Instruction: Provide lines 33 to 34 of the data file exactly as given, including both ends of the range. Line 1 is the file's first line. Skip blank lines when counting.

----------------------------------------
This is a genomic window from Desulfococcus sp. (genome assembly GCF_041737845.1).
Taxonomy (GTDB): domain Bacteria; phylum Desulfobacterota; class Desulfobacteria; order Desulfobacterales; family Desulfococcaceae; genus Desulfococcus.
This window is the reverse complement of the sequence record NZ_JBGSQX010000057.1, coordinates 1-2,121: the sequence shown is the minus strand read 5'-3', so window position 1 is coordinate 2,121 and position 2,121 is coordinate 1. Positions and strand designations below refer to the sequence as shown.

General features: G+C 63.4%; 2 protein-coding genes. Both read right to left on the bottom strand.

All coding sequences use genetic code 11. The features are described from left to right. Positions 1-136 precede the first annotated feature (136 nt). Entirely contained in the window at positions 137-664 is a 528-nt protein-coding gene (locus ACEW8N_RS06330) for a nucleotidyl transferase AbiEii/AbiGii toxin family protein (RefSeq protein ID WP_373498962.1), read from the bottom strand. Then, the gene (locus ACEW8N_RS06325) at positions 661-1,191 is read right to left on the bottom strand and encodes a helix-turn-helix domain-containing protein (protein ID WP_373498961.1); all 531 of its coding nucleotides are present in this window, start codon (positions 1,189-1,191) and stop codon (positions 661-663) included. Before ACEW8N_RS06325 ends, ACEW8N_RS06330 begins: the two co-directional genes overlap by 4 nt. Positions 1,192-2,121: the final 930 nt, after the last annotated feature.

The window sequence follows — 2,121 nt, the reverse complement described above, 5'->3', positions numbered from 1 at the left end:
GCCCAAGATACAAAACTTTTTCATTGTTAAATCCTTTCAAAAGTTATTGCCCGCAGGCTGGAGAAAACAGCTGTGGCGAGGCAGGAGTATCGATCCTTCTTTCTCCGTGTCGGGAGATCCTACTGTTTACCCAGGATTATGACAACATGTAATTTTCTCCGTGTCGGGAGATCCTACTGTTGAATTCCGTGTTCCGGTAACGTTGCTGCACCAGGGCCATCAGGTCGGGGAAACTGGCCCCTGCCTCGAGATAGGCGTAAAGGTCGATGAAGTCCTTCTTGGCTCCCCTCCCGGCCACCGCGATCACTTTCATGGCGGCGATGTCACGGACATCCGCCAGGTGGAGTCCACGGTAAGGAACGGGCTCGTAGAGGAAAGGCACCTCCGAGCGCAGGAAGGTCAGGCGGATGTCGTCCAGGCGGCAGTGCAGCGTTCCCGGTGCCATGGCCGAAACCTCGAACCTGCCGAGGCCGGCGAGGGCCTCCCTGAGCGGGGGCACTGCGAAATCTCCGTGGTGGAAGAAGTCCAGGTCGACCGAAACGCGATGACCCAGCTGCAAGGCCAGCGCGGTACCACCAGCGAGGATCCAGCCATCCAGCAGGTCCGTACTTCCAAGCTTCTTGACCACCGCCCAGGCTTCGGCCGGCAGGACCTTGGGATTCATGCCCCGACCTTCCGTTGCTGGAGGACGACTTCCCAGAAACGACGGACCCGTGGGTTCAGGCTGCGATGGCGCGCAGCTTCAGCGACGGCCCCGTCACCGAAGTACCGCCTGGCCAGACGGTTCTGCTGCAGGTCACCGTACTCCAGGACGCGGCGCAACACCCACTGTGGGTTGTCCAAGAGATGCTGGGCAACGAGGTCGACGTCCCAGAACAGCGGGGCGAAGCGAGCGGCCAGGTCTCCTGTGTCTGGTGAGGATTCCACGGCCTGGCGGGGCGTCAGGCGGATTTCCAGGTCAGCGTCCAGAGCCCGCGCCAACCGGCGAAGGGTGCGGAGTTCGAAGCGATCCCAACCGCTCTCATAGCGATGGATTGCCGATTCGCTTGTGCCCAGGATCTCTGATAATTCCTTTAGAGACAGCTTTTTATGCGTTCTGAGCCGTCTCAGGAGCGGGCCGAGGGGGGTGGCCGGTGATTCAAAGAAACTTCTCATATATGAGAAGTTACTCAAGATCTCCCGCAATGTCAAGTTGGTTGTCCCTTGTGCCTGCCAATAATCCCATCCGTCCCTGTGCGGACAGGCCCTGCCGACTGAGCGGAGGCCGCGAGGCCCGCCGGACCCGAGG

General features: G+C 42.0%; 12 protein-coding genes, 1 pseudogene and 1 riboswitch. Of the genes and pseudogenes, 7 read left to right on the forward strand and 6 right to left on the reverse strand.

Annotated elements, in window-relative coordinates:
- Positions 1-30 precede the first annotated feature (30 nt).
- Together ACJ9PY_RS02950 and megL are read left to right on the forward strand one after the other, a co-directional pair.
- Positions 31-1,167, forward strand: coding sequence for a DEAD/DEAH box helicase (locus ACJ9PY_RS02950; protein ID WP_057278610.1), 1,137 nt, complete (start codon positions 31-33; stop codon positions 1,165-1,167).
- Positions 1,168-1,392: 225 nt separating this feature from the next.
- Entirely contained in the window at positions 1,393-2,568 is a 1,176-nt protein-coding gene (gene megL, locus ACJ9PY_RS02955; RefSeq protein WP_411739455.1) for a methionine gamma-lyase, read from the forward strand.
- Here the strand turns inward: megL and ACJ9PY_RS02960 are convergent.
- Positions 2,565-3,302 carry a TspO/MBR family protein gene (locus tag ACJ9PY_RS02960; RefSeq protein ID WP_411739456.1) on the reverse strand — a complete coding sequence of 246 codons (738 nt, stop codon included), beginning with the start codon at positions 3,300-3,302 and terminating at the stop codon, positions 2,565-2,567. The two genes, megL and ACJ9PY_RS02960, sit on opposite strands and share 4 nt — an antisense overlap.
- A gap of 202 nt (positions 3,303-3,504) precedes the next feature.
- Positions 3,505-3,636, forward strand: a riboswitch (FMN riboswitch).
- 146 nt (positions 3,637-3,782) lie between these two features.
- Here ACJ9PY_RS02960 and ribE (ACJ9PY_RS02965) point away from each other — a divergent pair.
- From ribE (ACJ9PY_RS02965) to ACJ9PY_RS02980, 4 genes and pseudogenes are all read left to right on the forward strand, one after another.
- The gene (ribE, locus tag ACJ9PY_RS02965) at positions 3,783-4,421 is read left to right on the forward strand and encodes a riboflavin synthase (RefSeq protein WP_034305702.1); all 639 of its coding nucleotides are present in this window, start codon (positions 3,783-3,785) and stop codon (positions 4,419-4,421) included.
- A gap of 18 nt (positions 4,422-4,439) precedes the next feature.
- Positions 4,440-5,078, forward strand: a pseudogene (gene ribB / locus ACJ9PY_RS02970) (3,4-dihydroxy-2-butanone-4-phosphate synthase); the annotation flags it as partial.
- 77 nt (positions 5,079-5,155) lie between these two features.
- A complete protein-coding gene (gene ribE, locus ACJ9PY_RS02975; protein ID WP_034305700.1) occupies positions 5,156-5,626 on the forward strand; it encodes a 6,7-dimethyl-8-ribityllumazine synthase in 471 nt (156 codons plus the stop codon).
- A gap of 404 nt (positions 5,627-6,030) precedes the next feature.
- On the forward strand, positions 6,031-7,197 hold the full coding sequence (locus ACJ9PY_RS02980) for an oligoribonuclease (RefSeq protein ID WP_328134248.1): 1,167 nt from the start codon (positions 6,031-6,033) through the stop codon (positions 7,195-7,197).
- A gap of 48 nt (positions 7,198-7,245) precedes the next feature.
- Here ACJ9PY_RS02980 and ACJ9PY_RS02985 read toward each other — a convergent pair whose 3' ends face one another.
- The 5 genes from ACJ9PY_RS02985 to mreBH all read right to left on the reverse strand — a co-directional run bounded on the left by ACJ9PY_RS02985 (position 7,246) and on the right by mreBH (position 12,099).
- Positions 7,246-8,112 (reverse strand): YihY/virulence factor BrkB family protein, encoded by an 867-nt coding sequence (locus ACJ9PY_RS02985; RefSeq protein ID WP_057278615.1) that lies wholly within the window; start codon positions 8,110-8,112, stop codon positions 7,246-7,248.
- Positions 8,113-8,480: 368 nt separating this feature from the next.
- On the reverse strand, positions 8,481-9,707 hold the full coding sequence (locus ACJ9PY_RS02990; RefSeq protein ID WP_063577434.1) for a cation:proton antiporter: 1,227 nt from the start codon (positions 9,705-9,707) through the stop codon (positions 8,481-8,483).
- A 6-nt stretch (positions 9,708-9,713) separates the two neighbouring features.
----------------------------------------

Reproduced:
- Positions 8,113-8,480: 368 nt separating this feature from the next.
- On the reverse strand, positions 8,481-9,707 hold the full coding sequence (locus ACJ9PY_RS02990; RefSeq protein ID WP_063577434.1) for a cation:proton antiporter: 1,227 nt from the start codon (positions 9,705-9,707) through the stop codon (positions 8,481-8,483).